Students in the Toor Cummings Center for International Studies and the Liberal Arts (CISLA) share their experiences of language immersion and their internships abroad.
At Connecticut College, students explore the relevance of intercultural communication skills as an integral part of liberal learning. All students are expected to study another language for at least two semesters; they are strongly encouraged to build on this foundation through more advanced coursework in order to become effective participants in diverse communities within the United States and the world at large. First-year advising teams work closely with students to develop integrative approaches to language study and the academic major; civic engagement; study away in the junior year; and summer internships. The World Languages Program provides support for language learning – from online learning tools to individualized tutoring.
World language and culture offerings at Connecticut College are robust: our faculty teach nine modern languages (Arabic, Chinese, French, German, Italian, Japanese, Spanish, Russian, and Hebrew) and two classical languages (Latin and Greek). Interdisciplinary programs in Classics, East Asian Studies, French, German, Global Islamic Studies, Hispanic Studies, Italian, and Slavic Studies enable students to gain nuanced understanding of the histories, cultures, political economies, and contemporary social issues linked to the language(s) they have chosen to study. Please check out our Language Study brochure highlighting the strengths of our language and culture curriculum to learn more about the multiplicity of options.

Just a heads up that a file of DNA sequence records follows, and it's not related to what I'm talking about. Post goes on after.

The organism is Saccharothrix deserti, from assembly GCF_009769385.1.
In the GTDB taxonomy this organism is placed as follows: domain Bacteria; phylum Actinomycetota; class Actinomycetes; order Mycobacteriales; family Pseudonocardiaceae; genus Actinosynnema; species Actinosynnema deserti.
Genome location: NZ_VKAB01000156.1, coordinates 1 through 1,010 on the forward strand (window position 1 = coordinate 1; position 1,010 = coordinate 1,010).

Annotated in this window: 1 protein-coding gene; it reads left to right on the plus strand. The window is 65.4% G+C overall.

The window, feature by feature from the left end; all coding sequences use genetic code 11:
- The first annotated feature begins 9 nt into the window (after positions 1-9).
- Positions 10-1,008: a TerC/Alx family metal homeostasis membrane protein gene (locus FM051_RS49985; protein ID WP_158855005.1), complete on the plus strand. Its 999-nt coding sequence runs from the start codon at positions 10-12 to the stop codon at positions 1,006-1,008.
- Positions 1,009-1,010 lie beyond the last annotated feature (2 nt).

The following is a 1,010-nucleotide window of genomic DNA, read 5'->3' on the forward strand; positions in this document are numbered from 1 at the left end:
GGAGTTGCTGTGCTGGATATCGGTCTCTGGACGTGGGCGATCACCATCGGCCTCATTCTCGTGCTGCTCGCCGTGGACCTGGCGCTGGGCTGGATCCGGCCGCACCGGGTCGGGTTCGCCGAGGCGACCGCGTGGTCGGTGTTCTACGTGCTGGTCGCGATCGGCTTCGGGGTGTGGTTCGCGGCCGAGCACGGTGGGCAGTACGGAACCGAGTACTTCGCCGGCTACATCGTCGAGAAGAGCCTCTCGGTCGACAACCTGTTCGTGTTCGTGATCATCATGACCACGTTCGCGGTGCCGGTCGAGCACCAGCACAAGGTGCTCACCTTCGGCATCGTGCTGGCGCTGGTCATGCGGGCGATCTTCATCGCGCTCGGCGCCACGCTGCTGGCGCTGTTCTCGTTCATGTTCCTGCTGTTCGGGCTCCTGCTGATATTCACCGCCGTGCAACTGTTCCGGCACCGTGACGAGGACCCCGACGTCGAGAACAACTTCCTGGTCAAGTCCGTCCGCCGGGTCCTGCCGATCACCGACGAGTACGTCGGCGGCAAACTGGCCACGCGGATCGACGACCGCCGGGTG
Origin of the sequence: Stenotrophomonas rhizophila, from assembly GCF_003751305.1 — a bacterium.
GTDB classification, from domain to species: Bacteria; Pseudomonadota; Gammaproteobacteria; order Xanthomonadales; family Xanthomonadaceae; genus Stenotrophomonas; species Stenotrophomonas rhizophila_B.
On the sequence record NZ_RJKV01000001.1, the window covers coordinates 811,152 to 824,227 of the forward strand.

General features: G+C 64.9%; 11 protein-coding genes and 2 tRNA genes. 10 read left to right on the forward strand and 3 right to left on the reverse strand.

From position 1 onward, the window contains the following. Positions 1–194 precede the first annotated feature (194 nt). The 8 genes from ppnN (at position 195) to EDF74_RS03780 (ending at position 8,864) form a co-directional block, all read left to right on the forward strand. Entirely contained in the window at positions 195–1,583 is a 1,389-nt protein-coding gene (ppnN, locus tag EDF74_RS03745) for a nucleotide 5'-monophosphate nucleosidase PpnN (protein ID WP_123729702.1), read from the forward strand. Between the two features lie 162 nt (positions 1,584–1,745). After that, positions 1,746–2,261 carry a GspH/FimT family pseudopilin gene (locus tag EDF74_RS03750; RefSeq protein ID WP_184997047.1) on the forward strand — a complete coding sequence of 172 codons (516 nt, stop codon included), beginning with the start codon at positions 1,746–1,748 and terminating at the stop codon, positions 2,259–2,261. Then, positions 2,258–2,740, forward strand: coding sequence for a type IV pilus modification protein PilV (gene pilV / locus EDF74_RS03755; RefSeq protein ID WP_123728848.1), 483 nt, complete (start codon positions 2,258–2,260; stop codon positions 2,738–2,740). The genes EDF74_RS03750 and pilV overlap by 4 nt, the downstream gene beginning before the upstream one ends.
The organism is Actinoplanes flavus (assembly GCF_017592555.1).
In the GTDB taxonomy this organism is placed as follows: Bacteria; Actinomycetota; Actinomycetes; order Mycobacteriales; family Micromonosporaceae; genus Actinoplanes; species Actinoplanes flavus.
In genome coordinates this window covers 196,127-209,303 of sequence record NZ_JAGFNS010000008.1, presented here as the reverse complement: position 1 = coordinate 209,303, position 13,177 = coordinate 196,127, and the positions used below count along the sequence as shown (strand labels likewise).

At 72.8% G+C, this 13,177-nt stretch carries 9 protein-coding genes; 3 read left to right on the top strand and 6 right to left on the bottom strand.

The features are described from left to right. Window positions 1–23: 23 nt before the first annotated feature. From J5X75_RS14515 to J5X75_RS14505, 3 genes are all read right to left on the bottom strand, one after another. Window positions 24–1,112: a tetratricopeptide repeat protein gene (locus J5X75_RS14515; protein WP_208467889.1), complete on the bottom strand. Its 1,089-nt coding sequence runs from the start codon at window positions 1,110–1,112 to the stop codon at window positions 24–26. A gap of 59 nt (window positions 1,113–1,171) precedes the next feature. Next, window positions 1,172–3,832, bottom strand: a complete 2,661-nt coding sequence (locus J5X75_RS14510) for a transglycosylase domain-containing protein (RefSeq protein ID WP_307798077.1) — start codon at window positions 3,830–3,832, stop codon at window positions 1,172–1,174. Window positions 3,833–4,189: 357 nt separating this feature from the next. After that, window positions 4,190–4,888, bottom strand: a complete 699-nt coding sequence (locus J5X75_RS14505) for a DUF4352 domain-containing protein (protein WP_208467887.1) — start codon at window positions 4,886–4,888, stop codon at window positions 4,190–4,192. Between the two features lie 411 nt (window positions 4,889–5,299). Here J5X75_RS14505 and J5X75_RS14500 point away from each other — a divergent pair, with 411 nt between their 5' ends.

Through FLAC, the Foreign Languages Across the Curriculum program, coursework in a wide array of fields can also be enriched through discussion and readings in a target language. Community-based learning courses such as "Second Language Acquisition," study away, SATA, and TRIPs-courses provide additional opportunities for our students to extend language study beyond the traditional classroom setting. Less formal venues on campus for practicing conversational skills include the Language Lunch tables at Knowlton and the cultural activities and events hosted by the Language Fellows.
Students who demonstrate advanced proficiency in a second language in academic research or community engagement are eligible to apply for the citation on the transcript as a Global Engagement Scholars.